06-10-2001, 07:52 PM
I was told to alternate between the both if I wanted to in the summer.....I was also told that for the winter time I should ONLY put 87 in the car to prevent cold start flutter and engine problems......... any thoughts out there?
06-11-2001, 04:37 AM
I've been driving turbocharged Saabs for almost 15 years. The one thing I know is that turbochargers have a higher propensity for preignition (knocking) and therefor like high octane. Now good engine programming can minimize this but most turbos, especially the 2.7T, are programed for performance. And I believe that the allroad's owner's manual recomends 91 or higher octane. Finally, my feeling is that the higher octane gasolines tend to be cleaner. There is no way I'd put 87 in my allroad.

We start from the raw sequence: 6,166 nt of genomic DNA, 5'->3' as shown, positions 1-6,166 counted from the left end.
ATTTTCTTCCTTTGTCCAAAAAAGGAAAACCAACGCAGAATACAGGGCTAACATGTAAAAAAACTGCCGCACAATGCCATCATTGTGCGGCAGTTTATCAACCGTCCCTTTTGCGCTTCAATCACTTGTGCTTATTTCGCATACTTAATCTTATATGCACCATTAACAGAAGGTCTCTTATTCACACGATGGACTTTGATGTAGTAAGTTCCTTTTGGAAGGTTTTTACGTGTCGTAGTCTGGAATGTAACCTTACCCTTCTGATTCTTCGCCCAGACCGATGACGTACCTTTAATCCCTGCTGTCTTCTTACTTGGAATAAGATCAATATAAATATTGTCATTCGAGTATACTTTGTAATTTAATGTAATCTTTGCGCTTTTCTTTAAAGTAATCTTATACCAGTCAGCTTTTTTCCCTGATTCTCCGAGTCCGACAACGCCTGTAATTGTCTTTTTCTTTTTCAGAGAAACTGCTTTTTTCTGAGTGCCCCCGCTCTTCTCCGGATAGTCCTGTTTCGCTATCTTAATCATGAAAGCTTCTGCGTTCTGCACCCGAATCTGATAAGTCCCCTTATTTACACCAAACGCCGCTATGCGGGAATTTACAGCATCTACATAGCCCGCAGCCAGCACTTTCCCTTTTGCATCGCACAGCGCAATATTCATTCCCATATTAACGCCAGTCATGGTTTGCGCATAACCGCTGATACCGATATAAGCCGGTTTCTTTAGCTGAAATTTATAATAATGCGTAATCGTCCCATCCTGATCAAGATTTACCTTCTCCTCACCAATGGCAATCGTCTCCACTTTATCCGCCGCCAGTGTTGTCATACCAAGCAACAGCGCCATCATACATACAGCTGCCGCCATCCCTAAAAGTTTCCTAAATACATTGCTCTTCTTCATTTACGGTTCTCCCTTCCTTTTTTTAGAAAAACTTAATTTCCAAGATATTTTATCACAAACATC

'01 silver allroad quattro Tiptronic
'97 Saab 9000 Aero 5spd
'94 Nissan King Cab pickup V6 5spd
06-11-2001, 08:43 AM
If you fill up your tank every week (17 gals per fill) @ 1.90 per tank for 92 octane thats about $1680 per year. Now lets get the 87 octane @1.60 to a total of $1415 per year. Thats roughly a $265 savings per year. You would have to drive many years to save up enough to replace the turbos if the got a bunch of auto-detonation from the low octane gas.
I think I'll stick to the high-octane for Herman (my allroad).
06-11-2001, 09:09 AM
I assumed that much...... The dealership tech guys didn't look so bright when the Question came up anyway... So has any of you fellas had problems in the winter with such high octane?
Can Too Much Octane Really Be Bad For The Car?
I've Been Using 98 Octane.
06-12-2001, 08:50 AM
Where the hell do you get 98 octane on a regular basis? I'd love to dump that into my bike.
Its called Shell Optimax.
In Sydney, Australia.
06-13-2001, 03:45 PM
But it won't make any difference either, unless you're getting knocking.
You can find 100 octane quite easily in the SF bay area, but you have to pay $5/gallon for it. Now, why aren't people up in arms about that and writing to their congressman!